Category Archives: Gigs

Withdrawn

Over the last week, I was supposed to go to two different concerts. In the end I didn’t go to either of them.

The first one turned into a farce, with tickets not delivered, a venue with a remarkably disinterested customer services team, and all just became a lot more hassle than it was worth.  I’ve been in touch with them since, and there’s been some progress, but still, not a good experience at all.

The second one, well, I just wasn’t in the mood at all. I’d purchased the ticket when the gig was initially announced, but as it came closer to the day I was totally unfussed about it, not at all excited or even looking forward to it.  And then on the day itself, I’d been for lunch at one of my favourite places (newly re-fitted and re-opened) and was feeling epically fat as a result, which isn’t really conducive to a good concert.

In both cases though, I also just wasn’t really in the mood for dealing with people – and particulary the type of vacuous bastards that seem to be the gig-going majority at present.

I was going to write a bit more about how I was dealing with it, and some of the other stuff around sociability (or lack thereof) but at the moment I can’t really be chuffed to do so.

More during the week, I’m sure.

Chaotic and Packed

The last couple of weeks have been quiet on D4D™ because life got in the way – and life was just stupidly busy.

Over the last two weeks, I have

  • Attended the 2019 Lead Developer conference at the Barbican in London (involving driving to London late on Monday, two days of conference and hotel, coming home mid-evening on Wednesday)
  • Late-night ferrying of friends after their wedding anniversary meal (and padded out that time by going to the cinema)
  • Done a day on a sponsored walk thing with friends at a fitness group I attend – my own contribution was 32 laps of the 600m track set out for the event, adding up to 19.2km (just under 12 miles) which pleased me
  • Seeing the parents
  • Attending the “Chefs Reunited” one-off meal at Monica Galetti’s “Mere” restaurant – all courses cooked/created by either Monica Galetti or Rachel Humphrey, who worked together at La Gavroche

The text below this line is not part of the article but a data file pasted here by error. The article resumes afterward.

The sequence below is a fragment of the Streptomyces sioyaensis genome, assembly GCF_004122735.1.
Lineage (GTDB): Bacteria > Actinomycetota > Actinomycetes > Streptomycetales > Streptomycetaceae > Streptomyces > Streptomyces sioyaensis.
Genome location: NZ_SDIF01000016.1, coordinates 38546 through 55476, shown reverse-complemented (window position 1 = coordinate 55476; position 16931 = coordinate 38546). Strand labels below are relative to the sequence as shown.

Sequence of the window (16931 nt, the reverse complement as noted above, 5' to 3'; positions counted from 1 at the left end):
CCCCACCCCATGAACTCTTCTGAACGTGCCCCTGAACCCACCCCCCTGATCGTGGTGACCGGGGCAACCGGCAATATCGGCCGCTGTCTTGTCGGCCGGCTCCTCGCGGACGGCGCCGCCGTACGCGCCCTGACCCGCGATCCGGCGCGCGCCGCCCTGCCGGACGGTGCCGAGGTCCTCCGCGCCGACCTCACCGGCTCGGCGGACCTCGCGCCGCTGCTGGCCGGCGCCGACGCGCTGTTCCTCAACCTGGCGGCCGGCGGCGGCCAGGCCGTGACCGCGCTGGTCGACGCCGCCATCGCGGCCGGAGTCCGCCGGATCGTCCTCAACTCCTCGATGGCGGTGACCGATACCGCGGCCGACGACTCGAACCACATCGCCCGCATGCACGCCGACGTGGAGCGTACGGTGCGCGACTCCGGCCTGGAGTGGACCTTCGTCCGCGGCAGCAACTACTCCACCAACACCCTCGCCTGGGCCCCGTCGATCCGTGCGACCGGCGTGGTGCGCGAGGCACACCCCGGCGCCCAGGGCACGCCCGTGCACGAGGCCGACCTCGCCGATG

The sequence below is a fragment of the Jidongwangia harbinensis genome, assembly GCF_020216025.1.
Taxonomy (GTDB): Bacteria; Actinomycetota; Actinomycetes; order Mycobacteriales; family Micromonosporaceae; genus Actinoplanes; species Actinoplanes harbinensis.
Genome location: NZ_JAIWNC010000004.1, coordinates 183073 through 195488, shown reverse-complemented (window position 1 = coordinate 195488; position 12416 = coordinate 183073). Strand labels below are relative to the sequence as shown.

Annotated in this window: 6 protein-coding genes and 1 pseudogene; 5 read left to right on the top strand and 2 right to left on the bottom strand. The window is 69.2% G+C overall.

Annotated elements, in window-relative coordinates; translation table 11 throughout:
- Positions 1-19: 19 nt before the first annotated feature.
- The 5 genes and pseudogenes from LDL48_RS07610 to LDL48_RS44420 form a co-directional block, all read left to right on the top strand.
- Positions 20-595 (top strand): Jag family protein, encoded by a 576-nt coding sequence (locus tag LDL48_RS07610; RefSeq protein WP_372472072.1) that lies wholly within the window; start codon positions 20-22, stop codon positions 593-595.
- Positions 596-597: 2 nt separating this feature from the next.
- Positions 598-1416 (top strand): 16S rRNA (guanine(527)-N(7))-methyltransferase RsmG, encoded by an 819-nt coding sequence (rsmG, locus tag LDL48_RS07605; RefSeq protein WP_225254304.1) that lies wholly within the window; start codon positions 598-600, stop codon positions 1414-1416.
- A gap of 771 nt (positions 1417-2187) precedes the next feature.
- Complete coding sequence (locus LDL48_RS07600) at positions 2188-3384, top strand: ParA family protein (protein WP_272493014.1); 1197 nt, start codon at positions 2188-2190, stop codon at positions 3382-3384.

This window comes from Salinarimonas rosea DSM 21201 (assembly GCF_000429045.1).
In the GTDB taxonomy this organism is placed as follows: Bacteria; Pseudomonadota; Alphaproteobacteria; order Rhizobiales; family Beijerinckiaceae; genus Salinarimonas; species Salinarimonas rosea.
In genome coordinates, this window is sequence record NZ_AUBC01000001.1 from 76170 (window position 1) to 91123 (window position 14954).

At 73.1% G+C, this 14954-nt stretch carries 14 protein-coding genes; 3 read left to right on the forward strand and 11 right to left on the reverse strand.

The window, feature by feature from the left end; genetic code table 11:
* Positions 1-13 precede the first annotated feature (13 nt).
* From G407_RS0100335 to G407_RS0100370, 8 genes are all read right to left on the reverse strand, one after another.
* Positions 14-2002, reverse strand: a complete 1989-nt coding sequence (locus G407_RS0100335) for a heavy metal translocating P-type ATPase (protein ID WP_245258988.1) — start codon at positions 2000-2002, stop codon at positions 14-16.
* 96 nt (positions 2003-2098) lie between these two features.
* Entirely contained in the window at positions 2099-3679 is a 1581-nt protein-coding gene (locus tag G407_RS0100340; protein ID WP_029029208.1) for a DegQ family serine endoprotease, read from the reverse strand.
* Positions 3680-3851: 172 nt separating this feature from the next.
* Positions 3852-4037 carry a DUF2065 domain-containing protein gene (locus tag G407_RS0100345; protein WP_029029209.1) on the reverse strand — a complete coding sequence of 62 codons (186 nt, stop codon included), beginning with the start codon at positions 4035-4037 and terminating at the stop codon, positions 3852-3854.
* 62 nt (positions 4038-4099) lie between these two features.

• Attending “Conversations with Nick Cave” at the Barbican
  • Been on-site on two separate days in Chesham
  • Done all the usual work schedule stuff as well
    and
  • Before the end of this week, I’ll have also attended two food events this weekend.

I must be utterly, utterly barmy.

Getting Out More

I really need to remind myself that long weekends are meant to be about relaxing and doing less.

Over the next four days, I’ll be…

  • Socialising with friends at a barbecue thing (and probably doing a fair amount of the cooking)
  • Going to three concerts
  • Seeing the parents

It’s all a bit busy – and the following weekend isn’t much quieter. Thankfully there’s some time off in the meantime, but yeah, all a bit chaotic. Again.

 

Poorly Sick (part two)

Last week’s “Poorly Sick” has continued on for the last week – although also not helped by my own general idiocy.

On the Tuesday, while coughing my lungs out (mmm, tasty) I drove up to Manchester to see friends, and then go with them to see Massive Attack at the Manchester Arena. And then drove home afterwards, like a friggin’ lunatic. By the time I got back – Wednesday morning, 2:30am – I’d twatted my ribs with the coughing I’d done, and felt fairly rough.

Wednesday was spent at home feeling ropy (while also getting enough work done to keep people happy) and Thursday I was on-site down in Chesham.  I was feeling shitty enough there (and cold enough, the office being ridiculously cold) that I left at lunchtime and came home to thaw out.

Friday was also quiet, spent mainly at home.

Saturday was a trip to London to meet another friend and see “When we have sufficiently tortured each other” at the National Theatre (Spoiler : Don’t bother, it’s cobblers)

And then Sunday was another daft day-trip, this time down to the edge of Somerset to see other friends. And back home the same day, getting back at midnight on the dot.

So yeah, a week of being comprensively unwell while still being daft.

Hopefully things are back to a more even keel this week, but time will tell.

Ticket Admin

Over the weekend, I spent a bit of time organising myself. Primarily this involved taking all the tickets I currently have on my noticeboard for forthcoming events, and making sure all the dates for them were entered in my phone, so I don’t double-book myself.